Over the course of the next year, we'll be detailing the history of 52 companies that sold branded fishing tackle. 52 trade houses in 52 weeks -- some obscure, some famous, and all available exclusively here on the Fishing for History Blog! If you have any items from the week's entry you'd like to share with us, please send it my way and I'll make sure it makes it on the blog.
For a discussion of what exactly trade tackle is, Click Here. Enjoy the 52 for 52!
My love of wholesale hardware history is deep and abiding. Of all the firms that sold tackle, I would have to say that it is hardware companies I enjoy the most. Which is why I like John Cotter -- the man who found a way to make hardware in America work in an era when most everyone else failed.
He was clearly one of the most important people in the history of 20th century American hardware, and he got his start in a familiar place (to me): Duluth, Minnesota. Kelley-Howe-Thomson, which we profiled about three months ago, was always overshadowed by its larger Duluth cousin Marshall-Wells.
But it was K-H-T where John Cotter cut his teeth. A native of St. Paul, he began working at a local hardware store in grade school and moved up in the 1920s to become a traveling salesman (or "drummer" as they were known) and later department manager for K-H-T. Edward R. Kantowicz's biography of Cotter shows clearly how much this time influenced him; Cotter credited his time in Duluth as teaching him the skills necessary to strike out on his own. In 1942, he left K-H-T for Oakes & Co. in Chicago, a hardware distributor.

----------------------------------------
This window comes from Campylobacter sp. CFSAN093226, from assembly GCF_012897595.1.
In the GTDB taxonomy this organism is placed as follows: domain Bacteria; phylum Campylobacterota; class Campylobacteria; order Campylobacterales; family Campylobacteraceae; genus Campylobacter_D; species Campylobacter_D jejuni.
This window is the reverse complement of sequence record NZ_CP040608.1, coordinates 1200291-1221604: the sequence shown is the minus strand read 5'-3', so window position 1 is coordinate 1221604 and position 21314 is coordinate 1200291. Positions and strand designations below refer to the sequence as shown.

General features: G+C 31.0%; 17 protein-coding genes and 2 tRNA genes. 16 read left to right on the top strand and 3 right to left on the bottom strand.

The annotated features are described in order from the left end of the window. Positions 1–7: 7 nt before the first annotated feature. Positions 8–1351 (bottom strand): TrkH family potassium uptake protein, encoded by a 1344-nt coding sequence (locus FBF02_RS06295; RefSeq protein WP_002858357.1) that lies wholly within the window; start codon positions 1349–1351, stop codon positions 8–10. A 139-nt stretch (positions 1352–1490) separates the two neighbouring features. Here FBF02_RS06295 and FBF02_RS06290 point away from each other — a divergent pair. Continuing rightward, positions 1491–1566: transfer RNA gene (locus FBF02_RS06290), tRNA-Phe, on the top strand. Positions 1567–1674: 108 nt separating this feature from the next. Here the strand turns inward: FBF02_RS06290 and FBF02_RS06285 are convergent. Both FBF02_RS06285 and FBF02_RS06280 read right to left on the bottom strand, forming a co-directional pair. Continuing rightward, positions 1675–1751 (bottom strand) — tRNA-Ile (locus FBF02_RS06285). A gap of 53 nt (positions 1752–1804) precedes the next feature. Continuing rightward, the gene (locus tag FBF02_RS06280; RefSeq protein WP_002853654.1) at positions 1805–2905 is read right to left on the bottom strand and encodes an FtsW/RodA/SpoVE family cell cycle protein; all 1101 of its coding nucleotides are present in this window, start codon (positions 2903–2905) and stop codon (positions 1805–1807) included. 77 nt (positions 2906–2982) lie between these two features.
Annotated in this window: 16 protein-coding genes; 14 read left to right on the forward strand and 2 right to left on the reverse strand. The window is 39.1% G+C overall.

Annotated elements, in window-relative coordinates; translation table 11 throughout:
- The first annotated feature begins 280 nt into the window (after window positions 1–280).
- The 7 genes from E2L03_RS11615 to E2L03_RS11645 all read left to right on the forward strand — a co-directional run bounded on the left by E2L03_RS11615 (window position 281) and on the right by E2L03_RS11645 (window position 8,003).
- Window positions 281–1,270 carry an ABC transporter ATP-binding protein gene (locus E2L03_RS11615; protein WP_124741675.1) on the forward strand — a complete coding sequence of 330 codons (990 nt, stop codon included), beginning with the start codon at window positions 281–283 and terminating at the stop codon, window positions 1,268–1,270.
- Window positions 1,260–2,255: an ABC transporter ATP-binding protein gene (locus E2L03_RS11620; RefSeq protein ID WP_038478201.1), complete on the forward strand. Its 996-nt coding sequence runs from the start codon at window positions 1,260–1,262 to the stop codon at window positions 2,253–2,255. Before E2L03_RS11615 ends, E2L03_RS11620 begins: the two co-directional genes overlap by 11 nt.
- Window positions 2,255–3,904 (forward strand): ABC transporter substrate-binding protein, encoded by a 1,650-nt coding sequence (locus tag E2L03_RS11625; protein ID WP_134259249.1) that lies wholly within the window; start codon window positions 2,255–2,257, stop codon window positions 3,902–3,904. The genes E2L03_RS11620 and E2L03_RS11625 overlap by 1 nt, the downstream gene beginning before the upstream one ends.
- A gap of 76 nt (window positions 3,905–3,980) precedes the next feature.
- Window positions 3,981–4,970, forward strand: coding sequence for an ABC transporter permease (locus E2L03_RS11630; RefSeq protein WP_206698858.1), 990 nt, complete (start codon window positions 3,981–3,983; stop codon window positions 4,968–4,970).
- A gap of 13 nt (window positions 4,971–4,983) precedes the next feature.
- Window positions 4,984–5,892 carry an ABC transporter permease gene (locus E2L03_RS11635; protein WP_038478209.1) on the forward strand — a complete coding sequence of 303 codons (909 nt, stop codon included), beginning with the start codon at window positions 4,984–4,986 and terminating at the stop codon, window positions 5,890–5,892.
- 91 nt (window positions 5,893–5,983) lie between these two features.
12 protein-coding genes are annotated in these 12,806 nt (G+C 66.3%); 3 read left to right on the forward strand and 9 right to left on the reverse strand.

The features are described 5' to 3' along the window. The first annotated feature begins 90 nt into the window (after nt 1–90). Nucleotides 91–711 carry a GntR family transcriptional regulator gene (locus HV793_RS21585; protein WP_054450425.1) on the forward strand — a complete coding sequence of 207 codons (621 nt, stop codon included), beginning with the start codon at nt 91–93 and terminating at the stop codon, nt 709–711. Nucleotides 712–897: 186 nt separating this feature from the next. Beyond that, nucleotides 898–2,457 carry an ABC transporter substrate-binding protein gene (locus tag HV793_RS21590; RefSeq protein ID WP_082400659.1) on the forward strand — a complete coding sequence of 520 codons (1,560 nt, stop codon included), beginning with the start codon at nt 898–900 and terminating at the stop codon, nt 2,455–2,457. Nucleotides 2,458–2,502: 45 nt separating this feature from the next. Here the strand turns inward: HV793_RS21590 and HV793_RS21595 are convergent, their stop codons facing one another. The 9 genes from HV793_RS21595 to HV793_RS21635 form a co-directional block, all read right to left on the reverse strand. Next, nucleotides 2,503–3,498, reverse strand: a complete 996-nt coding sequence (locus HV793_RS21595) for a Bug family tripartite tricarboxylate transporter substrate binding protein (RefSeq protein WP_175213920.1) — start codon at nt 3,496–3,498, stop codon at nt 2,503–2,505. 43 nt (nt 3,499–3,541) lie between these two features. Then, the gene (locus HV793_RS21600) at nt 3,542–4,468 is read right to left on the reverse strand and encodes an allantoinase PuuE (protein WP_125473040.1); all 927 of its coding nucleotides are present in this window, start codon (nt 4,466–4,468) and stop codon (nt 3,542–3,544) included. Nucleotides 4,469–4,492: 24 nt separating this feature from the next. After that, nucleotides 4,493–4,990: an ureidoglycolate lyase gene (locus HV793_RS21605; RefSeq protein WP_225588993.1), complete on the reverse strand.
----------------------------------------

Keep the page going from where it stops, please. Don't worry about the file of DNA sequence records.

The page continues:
In 1947, working with Bill Stout (general manager of American Hardware), he began to plan the launch of a new hardware cooperative. In January 1948, Cotter & Co. opened its doors with 12 hardware dealers in Chicago, Illinois. Each hardware owner paid $1500 to join.
The idea was not new but it was a good one. The firm grew slowly and surely in the 1950s until a golden opportunity arose--the sale of Hibbard, Spencer & Bartlett's expansive True Value network of hardware stores. He ended up purchasing them in 1962 for $2.5 million, and brought on board 400 stores. He abandoned the Cotter & Co. name and took on the moniker True Value Hardware. The rest is history; sales topped a billion dollars in 1979.
But before True Value (which was used on fishing tackle back in the 1930s by Hibbard) became the name of the company, the firm sold tackle under the proprietary name Westpoint for a number of years.
Westpoint (one word) can be found on a variety of fishing tackle, ranging from snelled hook envelopes to sinker tins to line spools and fishing rods. Below are a pair of neat 1950s line spools.
It was also used for a short time by True Value and V&S stores, which were owned by Cotter & Co. Below are a spinner and leader packet bearing the Westpoint name.
When Cotter died in 1989, one out of four hardware companies in America were part of the True Value chain -- 8000 of them taking in over $2 billion in revenue. He left an amazing legacy; author Bill Dieruf, Jr. called Cotter "the only true genius I have ever met" in his book The Successful Management of Independent Business (2009).
In 1997, Cotter & Co. merged with TruServ Corporation and is still in business today with $4.5 billion in sales. It's a testament to one Minnesota boy's vision.
-- Dr. Todd